What Good Are Advisers If You Don't Let Them Advise?
By Pejman Yousefzadeh Posted in 2008 | Barack Obama | Free Trade | Hillary Clinton | Protectionism — Comments (0) / Email this page » / Leave a comment »
Of no little importance to a prince is his choice of ministers, who are good or bad according to the prince's intelligence. In forming an opinion about a ruler's brains, the first thing is to look at the men he has around him, for when they are adequate and loyal he can be considered prudent, because he recognizes those who are competent and keeps them loyal. When they are otherwise, the prince is always to be estimated low, because the first error he makes, he makes in choosing advisers.
How about that little known third category? You know, the one where the ministers or advisers give good advice and the ruler--or in this case, rulers--just refuse to listen?
YET ANOTHER Democratic adviser is in trouble for having more common sense that his candidate -- or at least, more than his candidate has the courage to admit having.
First there was Austan Goolsbee, Sen. Barack Obama's economic adviser, who suggested to Canadian officials that a President Obama probably wouldn't be foolish enough to repudiate the North American Free Trade Agreement. As Mr. Obama had been running hard against NAFTA, blaming it for a million lost jobs and ignoring the good it has done for the poorer people of Mexico, Mr. Goolsbee's comments had to be repudiated.
Then Mr. Obama's foreign policy adviser, Samantha Power, was forced to resign. Her immediate sin was to call Sen. Hillary Rodham Clinton a "monster," which was undeniably indefensible. But what caused Mr. Obama more trouble in subsequent days was a contemporaneous comment Ms. Power had made to the BBC suggesting that, once elected, Mr. Obama might not be so reckless as to order an immediate withdrawal of troops from Iraq but rather would consider the situation and listen to advice from the military. Mr. Obama did not entirely repudiate this truism; but Ms. Clinton pounced. Ms. Power's comments proved Mr. Obama's promises to be "just words," the Clinton campaign said. "And if you can't trust Senator Obama's words, what's left?" Since Mr. Obama had repeatedly attacked Ms. Clinton as not setting rigid enough withdrawal timetables, her attack was understandable.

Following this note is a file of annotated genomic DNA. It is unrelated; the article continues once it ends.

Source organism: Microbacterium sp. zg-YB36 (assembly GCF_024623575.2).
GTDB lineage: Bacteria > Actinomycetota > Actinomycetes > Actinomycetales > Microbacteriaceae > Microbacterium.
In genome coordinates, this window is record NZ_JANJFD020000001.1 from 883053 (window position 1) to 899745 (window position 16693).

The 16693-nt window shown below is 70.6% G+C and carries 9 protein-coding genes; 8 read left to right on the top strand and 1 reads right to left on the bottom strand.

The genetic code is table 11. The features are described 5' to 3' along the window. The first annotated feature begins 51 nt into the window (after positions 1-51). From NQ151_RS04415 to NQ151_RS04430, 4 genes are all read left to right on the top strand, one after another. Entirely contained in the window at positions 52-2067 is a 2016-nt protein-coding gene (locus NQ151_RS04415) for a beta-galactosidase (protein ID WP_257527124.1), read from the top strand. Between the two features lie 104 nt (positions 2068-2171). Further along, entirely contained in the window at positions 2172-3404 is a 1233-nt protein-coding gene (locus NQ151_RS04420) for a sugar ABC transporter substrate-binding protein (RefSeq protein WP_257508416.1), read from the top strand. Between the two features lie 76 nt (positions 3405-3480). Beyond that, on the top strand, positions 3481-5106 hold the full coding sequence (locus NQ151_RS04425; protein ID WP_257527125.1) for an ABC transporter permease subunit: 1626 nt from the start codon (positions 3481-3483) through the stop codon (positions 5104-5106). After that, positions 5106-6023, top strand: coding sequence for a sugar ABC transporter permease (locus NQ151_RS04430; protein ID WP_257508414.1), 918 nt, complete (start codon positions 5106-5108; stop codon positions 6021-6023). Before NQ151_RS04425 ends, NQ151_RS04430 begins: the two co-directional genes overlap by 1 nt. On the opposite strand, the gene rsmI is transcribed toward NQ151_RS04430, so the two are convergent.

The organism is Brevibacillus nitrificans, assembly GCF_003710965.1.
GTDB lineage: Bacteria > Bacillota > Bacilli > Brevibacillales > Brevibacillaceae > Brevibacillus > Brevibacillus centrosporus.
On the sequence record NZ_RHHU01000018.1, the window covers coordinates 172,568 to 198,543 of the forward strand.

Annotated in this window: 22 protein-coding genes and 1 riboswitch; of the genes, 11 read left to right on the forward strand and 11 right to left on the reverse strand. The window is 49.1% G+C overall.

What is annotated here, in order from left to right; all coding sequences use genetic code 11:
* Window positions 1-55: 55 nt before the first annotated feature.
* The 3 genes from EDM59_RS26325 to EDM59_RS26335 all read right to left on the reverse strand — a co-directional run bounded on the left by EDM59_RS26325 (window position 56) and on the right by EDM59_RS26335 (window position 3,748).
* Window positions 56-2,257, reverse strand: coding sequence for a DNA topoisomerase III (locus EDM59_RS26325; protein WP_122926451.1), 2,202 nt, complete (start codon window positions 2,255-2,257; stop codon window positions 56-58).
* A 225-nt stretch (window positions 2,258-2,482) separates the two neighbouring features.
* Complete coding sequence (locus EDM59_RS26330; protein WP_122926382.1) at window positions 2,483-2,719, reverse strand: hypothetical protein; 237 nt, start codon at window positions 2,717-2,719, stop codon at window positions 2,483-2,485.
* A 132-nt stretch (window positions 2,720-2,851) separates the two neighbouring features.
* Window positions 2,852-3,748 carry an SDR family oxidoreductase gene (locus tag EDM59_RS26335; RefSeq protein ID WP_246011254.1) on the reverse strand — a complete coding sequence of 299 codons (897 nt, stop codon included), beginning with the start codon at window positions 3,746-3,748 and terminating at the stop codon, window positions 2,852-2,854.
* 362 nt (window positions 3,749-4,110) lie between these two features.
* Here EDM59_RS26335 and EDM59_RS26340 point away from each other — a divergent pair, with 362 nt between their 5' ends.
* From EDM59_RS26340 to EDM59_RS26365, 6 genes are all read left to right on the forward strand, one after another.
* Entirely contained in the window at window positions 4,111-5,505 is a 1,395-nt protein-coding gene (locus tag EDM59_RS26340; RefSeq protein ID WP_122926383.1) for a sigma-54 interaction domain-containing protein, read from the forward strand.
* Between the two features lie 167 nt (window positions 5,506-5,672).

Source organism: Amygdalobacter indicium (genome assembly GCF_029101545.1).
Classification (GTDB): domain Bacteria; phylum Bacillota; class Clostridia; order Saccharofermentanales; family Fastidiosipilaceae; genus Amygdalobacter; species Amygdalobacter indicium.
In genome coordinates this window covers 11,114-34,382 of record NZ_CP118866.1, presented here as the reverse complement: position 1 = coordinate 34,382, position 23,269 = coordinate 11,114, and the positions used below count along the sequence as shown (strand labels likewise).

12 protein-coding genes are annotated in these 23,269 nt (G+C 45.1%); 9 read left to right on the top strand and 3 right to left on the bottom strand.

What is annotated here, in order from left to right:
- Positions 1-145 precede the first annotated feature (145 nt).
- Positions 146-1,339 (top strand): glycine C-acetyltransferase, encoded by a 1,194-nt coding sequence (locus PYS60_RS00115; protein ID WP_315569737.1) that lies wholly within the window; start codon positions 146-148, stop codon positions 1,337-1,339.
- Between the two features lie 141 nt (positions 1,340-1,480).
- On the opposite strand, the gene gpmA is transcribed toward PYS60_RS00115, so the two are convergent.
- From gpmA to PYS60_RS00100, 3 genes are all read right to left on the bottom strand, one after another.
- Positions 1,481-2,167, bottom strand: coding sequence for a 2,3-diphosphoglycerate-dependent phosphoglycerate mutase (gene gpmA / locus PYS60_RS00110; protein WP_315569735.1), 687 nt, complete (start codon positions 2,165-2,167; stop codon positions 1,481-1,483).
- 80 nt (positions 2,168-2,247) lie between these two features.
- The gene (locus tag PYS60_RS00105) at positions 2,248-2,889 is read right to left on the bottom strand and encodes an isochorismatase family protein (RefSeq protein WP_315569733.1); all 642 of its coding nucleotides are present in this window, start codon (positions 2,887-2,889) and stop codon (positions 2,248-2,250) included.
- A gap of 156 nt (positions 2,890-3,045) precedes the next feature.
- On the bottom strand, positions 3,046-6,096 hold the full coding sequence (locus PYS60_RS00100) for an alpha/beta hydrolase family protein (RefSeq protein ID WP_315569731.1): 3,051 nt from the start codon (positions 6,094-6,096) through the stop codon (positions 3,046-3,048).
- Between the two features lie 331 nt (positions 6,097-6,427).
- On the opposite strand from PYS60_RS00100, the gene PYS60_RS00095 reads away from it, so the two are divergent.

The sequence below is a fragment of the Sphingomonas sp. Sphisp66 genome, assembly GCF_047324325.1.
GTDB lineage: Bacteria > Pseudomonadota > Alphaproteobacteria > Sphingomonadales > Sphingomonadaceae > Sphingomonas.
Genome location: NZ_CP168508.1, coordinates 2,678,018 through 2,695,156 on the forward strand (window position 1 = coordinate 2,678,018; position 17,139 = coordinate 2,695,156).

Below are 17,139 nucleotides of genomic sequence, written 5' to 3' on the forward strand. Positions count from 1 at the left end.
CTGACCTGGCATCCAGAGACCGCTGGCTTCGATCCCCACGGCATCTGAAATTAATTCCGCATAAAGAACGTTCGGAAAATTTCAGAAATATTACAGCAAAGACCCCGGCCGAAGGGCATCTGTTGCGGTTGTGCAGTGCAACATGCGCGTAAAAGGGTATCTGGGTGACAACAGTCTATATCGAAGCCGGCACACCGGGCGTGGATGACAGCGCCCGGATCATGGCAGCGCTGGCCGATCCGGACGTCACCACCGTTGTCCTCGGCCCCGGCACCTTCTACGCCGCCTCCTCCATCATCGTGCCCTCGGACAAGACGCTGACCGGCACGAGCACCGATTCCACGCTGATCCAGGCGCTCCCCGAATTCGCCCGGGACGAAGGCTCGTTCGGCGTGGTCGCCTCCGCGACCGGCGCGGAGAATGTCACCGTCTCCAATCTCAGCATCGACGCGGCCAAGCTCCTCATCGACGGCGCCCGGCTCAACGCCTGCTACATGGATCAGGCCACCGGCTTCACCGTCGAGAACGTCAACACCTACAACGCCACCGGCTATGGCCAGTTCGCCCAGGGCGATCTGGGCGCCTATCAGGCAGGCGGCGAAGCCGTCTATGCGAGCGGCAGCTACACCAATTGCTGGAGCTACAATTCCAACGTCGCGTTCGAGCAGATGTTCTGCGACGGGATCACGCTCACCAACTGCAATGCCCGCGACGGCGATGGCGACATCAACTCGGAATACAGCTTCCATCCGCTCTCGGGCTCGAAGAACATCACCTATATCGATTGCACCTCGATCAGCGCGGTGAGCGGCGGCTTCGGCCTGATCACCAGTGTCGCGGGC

Now Ms. Clinton has her own difficulty: One of her top aides, Mark J. Penn, was helping Colombia's government win congressional approval of a U.S.-Colombia free-trade agreement that Ms. Clinton opposes. Mr. Penn was charging Colombia for his advice, and a candidate is entitled to ask that her advisers not accept clients with opposing views. But, of course, the real danger was that Democratic primary voters and unions might question Ms. Clinton's primary-season conversion to anti-trade fervor.
Be sure to read it all and note (again) that Penn's position regarding the Colombian trade deal is the one that is backed up with facts and truth. Clinton and Obama are certainly free to refuse to acknowledge that truth--and the many others--that their advisers have stated on a panoply of issues. But what precisely does that say about the "reality-based" nature of the two Democratic Presidential candidates?